Sunday, January 30, 2005

Geek moment

When I heard that a new Battlestar Galactica series was in the works, I was a bit ambivalent. It wasn't because I thought the original show was the greatest thing since Star Trek and shouldn't be messed with. The original show was a product of 70s television, and therein lay many of its flaws. Even so, the original had much to recommend it for Sci Fi fans during the drought of the 70s. Star Wars marked the beginning of a change, but not until Star Trek: The Next Generation proved that there was a large segment of the television audience hungry for Sci Fi did things really begin to change on the small screen. But that's a discussion for another entry.

I was ambivalent because I'd read enough behind-the-scenes buzz about the new Battlestar Galactica miniseries to give me pause. More than just a redo of the original series, the new series changed the genders of certain characters, altered relationships, depicted a military that lacked discipline after four decades of peace, and seemed to have a preoccupation with sex. In fact, in the first hour of the the mini, there's an awful lot of sex.

But then comes the attack by the Cylons, and everything changes. Who's got leisure time for sex and insubordination when the most important drive is survival?

If you don't get the Sci Fi Channel, you're missing out on a great new series. And it's not just a series for Sci Fi fans. It's a series that anyone interested in good drama will appreciate. It's a military drama and a political drama -- it just happens to be set in space. Edward James Olmos and Mary McDonnell are both fine actors who anchor the rest of the cast. (Mary McDonnell's performance in the miniseries almost sold me on the show by herself.)

Lke the best of current television series, there are continuing plotlines within the self-contained episodes, so it rewards viewers who tune in regularly without alienating newbies.

The series has a definite post-9/11 vibe to it. A surprise attack makes everyone suddenly sit up and notice that humanity faces an enemy that simply wants them dead -- no negotiation possible. There are cylon sleeper agents among humanity's remant, and so there is the associated paranoia. Flawed human beings must rise to meet the challenges that faces them.

And though the show has spaceships, robots, and explosions, the best moments are the small, personal ones.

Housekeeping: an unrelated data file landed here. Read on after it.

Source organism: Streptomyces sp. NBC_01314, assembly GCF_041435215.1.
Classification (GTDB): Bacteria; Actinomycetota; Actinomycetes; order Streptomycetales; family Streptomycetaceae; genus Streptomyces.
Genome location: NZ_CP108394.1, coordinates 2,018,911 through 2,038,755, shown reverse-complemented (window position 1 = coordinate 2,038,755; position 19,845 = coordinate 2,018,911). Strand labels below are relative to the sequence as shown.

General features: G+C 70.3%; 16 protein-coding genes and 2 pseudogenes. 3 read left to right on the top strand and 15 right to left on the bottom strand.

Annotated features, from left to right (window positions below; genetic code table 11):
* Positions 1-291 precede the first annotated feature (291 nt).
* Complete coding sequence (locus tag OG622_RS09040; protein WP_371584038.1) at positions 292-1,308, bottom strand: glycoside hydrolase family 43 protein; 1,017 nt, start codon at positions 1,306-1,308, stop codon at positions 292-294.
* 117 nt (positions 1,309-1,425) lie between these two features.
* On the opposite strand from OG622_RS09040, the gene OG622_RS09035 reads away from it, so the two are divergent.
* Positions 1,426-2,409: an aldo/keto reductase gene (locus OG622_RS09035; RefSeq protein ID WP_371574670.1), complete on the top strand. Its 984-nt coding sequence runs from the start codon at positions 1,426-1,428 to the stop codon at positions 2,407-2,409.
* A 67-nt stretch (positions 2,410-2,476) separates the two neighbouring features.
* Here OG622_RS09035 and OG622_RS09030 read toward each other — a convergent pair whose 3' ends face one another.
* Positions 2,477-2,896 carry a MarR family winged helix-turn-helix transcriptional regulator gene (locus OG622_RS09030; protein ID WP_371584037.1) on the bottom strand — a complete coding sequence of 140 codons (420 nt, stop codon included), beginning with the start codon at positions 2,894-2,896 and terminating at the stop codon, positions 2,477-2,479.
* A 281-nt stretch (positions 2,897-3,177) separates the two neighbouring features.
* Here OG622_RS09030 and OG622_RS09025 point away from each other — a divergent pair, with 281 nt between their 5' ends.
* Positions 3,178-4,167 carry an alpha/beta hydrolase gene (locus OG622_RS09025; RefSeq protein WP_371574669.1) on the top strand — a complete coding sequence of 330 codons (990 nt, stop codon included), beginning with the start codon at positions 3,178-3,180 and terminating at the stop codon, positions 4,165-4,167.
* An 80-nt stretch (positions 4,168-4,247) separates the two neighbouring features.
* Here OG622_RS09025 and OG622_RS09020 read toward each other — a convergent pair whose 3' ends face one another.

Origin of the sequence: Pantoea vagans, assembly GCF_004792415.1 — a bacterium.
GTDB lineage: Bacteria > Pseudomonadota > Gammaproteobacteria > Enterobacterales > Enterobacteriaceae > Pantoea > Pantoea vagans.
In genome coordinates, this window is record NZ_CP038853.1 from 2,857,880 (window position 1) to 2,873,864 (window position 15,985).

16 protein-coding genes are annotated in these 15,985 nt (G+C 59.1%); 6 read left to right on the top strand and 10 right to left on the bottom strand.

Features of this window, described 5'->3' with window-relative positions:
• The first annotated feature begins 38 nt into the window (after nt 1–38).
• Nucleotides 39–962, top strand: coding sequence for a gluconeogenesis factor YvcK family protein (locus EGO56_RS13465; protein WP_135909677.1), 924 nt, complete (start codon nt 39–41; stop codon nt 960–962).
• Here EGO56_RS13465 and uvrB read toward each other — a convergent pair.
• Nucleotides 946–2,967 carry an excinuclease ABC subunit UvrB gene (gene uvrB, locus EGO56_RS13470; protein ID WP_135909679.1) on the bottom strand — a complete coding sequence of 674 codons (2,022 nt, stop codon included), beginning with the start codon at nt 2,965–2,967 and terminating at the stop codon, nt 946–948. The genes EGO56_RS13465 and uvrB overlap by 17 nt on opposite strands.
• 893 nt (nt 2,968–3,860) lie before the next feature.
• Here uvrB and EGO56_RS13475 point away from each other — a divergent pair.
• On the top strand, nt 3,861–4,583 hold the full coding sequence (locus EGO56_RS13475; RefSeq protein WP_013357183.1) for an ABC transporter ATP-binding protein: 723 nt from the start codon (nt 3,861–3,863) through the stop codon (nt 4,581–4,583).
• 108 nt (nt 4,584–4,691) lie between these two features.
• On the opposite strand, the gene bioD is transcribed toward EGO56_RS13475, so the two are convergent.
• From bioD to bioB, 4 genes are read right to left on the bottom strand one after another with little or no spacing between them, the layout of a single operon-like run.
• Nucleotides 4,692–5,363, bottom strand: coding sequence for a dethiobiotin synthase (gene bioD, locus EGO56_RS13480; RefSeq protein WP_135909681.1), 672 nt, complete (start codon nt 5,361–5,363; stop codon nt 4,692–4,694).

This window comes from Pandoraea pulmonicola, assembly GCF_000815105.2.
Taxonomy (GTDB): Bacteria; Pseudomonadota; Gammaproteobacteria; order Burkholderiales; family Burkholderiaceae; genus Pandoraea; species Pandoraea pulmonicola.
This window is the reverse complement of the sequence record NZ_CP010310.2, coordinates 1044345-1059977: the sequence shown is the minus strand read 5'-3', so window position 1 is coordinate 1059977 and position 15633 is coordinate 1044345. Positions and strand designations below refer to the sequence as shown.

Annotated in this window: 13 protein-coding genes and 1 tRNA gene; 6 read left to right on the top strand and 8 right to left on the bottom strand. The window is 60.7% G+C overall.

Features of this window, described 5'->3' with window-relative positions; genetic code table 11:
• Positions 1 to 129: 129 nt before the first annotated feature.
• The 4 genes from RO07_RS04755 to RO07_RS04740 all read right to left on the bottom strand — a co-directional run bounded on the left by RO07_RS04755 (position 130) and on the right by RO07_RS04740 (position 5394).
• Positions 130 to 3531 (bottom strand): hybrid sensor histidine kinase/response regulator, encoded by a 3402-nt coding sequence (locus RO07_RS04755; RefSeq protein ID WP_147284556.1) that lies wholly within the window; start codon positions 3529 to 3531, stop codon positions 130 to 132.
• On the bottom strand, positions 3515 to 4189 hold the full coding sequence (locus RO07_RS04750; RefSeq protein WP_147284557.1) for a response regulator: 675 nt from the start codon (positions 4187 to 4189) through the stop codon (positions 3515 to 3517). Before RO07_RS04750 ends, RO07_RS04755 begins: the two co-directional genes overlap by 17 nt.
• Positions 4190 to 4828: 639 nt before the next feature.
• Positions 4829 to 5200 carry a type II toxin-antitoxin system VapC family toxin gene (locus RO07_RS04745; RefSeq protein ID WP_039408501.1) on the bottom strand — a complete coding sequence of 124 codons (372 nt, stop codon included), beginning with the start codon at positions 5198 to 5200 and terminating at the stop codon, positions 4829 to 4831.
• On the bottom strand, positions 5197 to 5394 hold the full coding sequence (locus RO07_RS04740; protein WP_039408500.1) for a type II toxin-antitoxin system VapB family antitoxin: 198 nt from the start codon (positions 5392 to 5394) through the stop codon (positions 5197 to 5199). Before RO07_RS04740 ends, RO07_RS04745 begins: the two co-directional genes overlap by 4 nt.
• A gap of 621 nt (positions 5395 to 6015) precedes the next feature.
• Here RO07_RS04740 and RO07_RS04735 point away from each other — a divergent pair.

The show is certain to freak out the overly sensitive, because characters smoke! Including a doctor! But true to the show's setting, characters acknowledge that since known civilization has been destroyed, there won't be many cigarettes left after awhile. Smoke 'em if you've got 'em! There also won't be much alcohol after awhile, which is certain to affect at least one lead character who struggles with alcohol, and marks his ever-dwindling supply on the side of his bottle. Meanwhile, the President marks the population of humanity's remnant on a dry-erase board, subtracting hundreds when a ship in the fleet is destroyed, poignantly adding one when the fleet's first baby is born.

I enjoyed the miniseries that aired last year, and in just four episodes of the new weekly series, I've become hooked. Doug predicted that Battlestar Galactica would end up being the best new series of 2005. It certainly has a good start.


More: One more thing. The show's creator, Ron Moore (who I've been following since his days as one of the producers on Star Trek: Deep Space Nine) has a blog where he comments on the show. Very cool.

More: I'm guessing Kathy would disagree with my assessment of the show.

1 Comments:

At 9:42 AM, Blogger Kathleen Nelson said...

Honestly, Drew, I haven't watched more than five minutes of it. It just didn't interest me: they keep raping my memories of childhood TV and movies, and the product is never worth it. I get very leery anytime something like this pops up. The minute I saw Starbuck was a chick, well, I just went "pffft!" and shot off into the other room;) The fact that she was a chick who tried to act like an edgy/dark Dirk Benedict was something else!

The husband, however, has his issues with it, yet sits down and watches every week. I'm glad that Mary McDonnell has received some work because of this, because she's just too good to let molder with the over-40 actresses, but still...that's not even incentive for me to watch.

 

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